Pride, Charles Frank ("Charley")
PRIDE, Charles Frank ("Charley")
(b. 18 March 1938 in Sledge, Mississippi), the first African American inducted into the Country Music Hall of Fame (2000), who had thirty-six number-one hit singles and sold over twenty-five million albums.
Pride was one of eleven children born to Mack Pride, Sr., and Tessie B. Stewart, who were poor sharecroppers. Pride's hometown was a small cotton town sixty miles south of Memphis, Tennessee, in an area famous for its cultivation of blues music. Pride's father worked a forty-acre farm, where the five-year-old Pride labored in the cotton fields, following the rhythmic routine of chopping and picking cotton. Weekend recreation was frugal and elemental, the high point being near the family radio listening to the Saturday night live broadcasts from the home of country-and-western music, the Grand Ole Opry in Nashville, Tennessee. Pride adored this style of music and eagerly sought to model the melodies and technical skills of stellar country-and-western performers, especially Hank Williams, Ernest Tubb, Roy Acuff, and Eddie Arnold.
By the time he was fourteen Pride had enough money in his savings account to order a $10 Silvertone guitar from the Sears, Roebuck catalog. Years later he recalled the excitement of receiving the package from Sears: "I opened it up, lifted it in my hands and strummed my first chords. That minute, I was the happiest kid in Mississippi."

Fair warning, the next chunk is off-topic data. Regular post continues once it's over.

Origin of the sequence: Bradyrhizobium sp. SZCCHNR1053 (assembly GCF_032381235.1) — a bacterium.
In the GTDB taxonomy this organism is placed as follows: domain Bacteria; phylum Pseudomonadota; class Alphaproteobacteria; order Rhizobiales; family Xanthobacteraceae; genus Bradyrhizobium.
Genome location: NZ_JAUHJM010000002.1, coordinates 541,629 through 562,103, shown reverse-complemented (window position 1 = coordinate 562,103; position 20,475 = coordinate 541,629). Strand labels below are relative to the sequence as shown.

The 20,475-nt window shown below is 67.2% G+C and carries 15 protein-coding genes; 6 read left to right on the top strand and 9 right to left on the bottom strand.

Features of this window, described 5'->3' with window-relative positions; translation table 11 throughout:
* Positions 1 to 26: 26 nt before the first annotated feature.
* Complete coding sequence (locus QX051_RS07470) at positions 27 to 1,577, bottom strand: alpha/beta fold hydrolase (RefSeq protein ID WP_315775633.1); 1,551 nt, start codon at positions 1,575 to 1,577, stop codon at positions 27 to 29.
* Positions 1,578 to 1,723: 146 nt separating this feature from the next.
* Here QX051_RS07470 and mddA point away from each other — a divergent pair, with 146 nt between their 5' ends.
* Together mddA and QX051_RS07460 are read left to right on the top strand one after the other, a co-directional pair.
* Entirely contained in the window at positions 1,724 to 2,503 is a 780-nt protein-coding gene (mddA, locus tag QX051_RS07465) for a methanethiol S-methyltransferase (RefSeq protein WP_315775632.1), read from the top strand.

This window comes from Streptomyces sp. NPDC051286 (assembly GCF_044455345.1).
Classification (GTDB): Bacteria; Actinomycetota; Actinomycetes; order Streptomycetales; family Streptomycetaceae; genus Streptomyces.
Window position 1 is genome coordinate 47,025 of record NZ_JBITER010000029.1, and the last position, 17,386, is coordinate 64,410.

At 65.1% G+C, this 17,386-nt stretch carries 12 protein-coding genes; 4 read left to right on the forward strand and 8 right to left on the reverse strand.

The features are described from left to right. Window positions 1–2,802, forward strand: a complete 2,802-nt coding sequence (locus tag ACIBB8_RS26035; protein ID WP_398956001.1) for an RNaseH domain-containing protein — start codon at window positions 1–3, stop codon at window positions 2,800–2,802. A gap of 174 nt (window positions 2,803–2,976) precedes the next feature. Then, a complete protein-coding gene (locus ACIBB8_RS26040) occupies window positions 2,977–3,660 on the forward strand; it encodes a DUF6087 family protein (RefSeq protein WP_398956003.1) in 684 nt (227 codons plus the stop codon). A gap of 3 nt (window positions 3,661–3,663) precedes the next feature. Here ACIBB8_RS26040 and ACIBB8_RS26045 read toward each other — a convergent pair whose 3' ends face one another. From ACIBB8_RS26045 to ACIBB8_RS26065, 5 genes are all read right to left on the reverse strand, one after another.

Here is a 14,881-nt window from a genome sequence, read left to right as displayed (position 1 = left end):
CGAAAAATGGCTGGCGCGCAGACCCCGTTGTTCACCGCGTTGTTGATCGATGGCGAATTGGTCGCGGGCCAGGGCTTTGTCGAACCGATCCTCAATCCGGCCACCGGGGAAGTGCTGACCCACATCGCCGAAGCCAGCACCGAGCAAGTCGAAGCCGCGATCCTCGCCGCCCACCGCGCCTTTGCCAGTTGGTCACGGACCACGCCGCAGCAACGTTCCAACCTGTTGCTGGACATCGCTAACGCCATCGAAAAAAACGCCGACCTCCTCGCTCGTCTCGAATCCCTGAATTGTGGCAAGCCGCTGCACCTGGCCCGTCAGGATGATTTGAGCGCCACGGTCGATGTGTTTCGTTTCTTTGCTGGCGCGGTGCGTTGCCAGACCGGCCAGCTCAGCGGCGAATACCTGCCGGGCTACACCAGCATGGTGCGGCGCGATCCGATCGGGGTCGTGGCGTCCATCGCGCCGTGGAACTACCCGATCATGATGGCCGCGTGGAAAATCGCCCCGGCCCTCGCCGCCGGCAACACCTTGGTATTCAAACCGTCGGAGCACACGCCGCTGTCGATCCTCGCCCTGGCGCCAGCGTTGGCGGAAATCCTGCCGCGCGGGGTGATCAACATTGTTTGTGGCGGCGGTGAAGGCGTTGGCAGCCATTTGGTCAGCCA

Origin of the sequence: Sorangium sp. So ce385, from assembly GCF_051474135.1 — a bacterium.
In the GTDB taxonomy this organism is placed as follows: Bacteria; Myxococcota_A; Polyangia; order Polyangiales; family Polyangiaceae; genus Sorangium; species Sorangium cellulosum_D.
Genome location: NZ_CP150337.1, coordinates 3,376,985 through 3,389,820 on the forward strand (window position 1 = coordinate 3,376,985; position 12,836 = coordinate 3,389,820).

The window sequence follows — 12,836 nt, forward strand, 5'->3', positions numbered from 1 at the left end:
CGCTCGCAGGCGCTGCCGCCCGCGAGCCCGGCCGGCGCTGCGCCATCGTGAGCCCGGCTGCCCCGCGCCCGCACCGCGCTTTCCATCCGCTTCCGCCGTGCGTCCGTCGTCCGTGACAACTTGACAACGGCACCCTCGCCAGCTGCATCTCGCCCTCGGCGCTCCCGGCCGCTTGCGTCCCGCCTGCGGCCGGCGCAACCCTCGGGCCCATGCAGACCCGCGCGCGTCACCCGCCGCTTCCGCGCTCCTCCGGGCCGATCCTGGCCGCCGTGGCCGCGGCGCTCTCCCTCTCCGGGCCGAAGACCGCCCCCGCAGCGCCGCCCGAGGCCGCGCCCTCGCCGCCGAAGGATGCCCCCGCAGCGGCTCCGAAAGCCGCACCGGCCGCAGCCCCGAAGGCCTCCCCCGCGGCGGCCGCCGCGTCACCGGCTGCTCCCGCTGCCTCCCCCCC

Pride explored various avenues to escape the drudgery of the cotton field. The year he received his guitar was the same year he determined to launch his career as a high school baseball player. His hero and role model was Jackie Robinson, who broke Major League Baseball's color barrier in 1947 by joining the Brooklyn Dodgers. The teenager, perhaps unconsciously, may have seen more opportunities in baseball—even if it was only the Negro Leagues—than in music. In the early 1950s the Grand Ole Opry was exclusively white, and entertainers of color, such as the blues harmonica player De Ford Bailey, did not have their contracts renewed.
Pride graduated from Sledge Junior High School. In 1955 he headed for Memphis and the Negro American League, in which African-American entrepreneurs created an informal network of clubs and set them to work within well-organized leagues. The league's urban stadiums drew packed audiences, white and black, and Pride was one of many young African-American men who, during the years of segregation, saw in sports one of the few activities that offered the chance to win fame and riches. Pride played for Detroit, the Birmingham Black Barons, and Memphis, and did well, with ten home runs and a hitting average of .367. His career in baseball was interrupted by military service from 1956 to 1958, and by his marriage to Rozene Cohran on 28 December 1956, but resumed with the Memphis Red Sox. In 1959 Pride resigned over a pay dispute, but a year later signed with a semiprofessional team in Great Falls, Montana. Then, after an unsuccessful tryout for the Los Angeles Angels in February 1961, Pride returned to Montana.
In some respects the early 1960s must have reminded Pride of his hard days in the cotton fields. To survive he worked in a Helena, Montana, zinc smelter, played semi-professional ball in the Pioneer League, and did occasional stand-up one-man musical shows at local bars. Ann Malone comments: "He became very popular with the locals, singing straight country without a back-up band, developing an easy, low-key style, and chatting about baseball with the cowboys between sets."
Pride's breakthrough came at a 1963 show in Helena, when the country-and-western stars Red Savine and Red Foley heard him sing "Heartaches by the Number" and told him to take his act to Nashville. Although Pride still dreamed of a career in baseball, his tryout at a New York Mets training camp in the spring of 1963 was a disaster.